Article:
Based on the findings regarding the initial project situation, a first written project order is formulated, without which no project should enter the concrete planning phase.
5. coordination with the project client
The draft of the project order is then coordinated, discussed and adapted with the project client. The document is reviewed point by point. Here you should not be afraid of discussions and possible adaptations. Only service content that can actually be delivered within the given time can be accepted and included in the project order. Anyone who is already overcharged here lays the foundation for unstable project times and endless project stress.
It is also important for the project client to draw attention to the similarities from the interviews as well as to the different expectations. Any outstanding points must be clarified with the client.
At the end of the coordination there is a binding document, which contains the common view of the project of the project client and project leader to the project and is signed by both. This is the basis for the further planning and implementation of the project.
Of course, the project order must not get dusty on the shelf. In particular, the validity of the project objectives must be reviewed and, if necessary, adapted. A change of the project order always happens formally and only with the agreement of both signatories.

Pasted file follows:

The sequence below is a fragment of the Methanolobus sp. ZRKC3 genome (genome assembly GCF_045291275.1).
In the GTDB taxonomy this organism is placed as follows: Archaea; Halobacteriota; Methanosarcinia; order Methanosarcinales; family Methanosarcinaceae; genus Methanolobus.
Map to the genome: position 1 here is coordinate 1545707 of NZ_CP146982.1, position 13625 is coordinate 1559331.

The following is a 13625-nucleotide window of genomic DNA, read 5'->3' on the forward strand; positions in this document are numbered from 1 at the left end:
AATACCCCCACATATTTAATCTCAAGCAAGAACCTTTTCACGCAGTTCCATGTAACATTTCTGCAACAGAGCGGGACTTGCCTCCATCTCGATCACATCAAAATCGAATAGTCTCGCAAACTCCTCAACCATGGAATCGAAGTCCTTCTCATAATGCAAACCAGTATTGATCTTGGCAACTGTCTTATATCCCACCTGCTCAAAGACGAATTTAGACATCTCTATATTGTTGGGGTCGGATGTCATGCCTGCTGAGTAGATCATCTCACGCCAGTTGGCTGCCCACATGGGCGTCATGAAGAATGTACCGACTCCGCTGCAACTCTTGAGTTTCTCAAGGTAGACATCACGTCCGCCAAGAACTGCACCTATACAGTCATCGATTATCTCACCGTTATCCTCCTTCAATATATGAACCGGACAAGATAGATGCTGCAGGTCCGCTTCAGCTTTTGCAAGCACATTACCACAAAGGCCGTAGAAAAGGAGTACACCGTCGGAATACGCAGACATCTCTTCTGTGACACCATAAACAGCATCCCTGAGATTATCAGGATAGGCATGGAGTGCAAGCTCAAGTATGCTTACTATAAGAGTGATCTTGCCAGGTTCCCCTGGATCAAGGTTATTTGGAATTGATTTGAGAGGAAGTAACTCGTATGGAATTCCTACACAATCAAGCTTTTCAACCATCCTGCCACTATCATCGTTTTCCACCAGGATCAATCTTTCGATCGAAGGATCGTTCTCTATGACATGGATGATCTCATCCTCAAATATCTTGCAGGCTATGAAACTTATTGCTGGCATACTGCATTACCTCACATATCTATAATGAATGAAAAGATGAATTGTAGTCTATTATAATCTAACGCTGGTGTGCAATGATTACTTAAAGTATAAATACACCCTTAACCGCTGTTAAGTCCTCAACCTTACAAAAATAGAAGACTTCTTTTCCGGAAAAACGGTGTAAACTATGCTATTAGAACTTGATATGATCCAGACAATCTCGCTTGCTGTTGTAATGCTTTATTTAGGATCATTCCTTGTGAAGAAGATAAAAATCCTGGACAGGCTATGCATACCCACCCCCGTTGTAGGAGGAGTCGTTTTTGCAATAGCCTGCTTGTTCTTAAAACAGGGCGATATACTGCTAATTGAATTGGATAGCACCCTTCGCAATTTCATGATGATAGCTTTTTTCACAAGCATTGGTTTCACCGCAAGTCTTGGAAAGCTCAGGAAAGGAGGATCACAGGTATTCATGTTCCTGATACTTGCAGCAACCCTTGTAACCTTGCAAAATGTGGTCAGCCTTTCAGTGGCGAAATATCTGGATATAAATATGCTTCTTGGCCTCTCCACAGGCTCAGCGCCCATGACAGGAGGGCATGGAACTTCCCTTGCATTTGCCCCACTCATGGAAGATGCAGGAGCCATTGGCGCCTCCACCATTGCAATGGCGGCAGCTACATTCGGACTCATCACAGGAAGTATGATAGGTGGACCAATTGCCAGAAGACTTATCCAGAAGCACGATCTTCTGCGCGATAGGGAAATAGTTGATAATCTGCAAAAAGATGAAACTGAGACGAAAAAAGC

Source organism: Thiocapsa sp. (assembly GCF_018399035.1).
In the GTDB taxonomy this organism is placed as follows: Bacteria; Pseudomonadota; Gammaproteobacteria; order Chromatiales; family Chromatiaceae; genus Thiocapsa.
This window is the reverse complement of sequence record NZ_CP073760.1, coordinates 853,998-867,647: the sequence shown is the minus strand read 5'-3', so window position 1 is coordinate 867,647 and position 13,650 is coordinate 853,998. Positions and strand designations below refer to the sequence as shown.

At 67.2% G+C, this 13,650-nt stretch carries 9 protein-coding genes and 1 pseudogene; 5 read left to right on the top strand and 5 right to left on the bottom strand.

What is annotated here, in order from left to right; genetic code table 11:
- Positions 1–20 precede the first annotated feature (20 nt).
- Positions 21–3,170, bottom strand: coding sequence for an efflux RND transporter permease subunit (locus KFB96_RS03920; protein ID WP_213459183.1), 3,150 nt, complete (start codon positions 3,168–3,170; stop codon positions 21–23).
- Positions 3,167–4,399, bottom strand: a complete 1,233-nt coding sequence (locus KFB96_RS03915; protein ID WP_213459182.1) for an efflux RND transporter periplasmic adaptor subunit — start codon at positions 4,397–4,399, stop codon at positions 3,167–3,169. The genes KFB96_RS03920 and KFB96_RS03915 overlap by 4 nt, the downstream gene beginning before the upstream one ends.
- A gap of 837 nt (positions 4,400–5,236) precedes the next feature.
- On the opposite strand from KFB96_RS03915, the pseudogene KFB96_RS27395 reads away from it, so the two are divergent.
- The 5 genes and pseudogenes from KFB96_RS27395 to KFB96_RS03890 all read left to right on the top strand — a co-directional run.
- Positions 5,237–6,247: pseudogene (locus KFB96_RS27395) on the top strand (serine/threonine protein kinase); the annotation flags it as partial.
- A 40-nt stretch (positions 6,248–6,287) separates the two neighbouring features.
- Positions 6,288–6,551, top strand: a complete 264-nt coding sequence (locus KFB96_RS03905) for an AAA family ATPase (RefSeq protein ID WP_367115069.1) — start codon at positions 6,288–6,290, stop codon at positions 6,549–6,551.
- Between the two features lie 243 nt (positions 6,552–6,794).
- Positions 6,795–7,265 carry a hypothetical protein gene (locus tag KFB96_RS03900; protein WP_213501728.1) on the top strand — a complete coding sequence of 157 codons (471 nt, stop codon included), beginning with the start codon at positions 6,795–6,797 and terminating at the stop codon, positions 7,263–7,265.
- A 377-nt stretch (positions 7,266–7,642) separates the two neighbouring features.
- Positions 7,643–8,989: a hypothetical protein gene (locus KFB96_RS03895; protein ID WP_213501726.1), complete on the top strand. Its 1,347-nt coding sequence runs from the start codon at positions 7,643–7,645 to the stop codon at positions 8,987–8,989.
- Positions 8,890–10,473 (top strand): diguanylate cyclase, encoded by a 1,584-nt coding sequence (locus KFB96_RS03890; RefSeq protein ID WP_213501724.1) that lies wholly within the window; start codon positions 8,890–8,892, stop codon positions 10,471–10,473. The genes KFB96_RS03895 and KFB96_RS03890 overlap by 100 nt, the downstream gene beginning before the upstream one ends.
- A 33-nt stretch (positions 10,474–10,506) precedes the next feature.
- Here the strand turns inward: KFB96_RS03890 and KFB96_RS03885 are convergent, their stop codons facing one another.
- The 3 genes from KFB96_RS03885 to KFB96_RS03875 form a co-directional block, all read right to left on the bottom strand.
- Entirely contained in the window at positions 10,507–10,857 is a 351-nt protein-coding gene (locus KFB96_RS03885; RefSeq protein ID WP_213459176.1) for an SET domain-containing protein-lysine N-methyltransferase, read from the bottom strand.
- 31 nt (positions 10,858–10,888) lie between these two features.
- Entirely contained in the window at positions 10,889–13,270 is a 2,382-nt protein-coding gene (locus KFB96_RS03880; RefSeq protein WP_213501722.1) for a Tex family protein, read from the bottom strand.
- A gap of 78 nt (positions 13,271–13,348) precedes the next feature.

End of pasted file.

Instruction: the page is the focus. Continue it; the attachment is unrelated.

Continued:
Content of the project order
The selection of the “right” project name is of great importance and is underestimated in many cases. The main benefit is the creation of a strong identification of the project participants with the project. In addition, the assignment of a project name forms the basis for the development of a project culture.
For large-scale projects with a long duration (over 18 months), a project logo is often defined in addition to the project name. The most important basic rule for the assignment of a project name is: The project name should be short, concise and project-related.
Description of the initial situation
Every project has a “trigger”, whereby cause and background for a project initiation can be very different. This makes it all the more important for every project manager to get a concrete picture of the current situation in the project. For this purpose, all project-relevant information is collected, systematically examined and put into relation with each other.
A subsequent interpretation of the results forms the essential decision basis for the further procedure in the project. Interesting at this point is also the way of looking at the development to be expected if the project is not realized.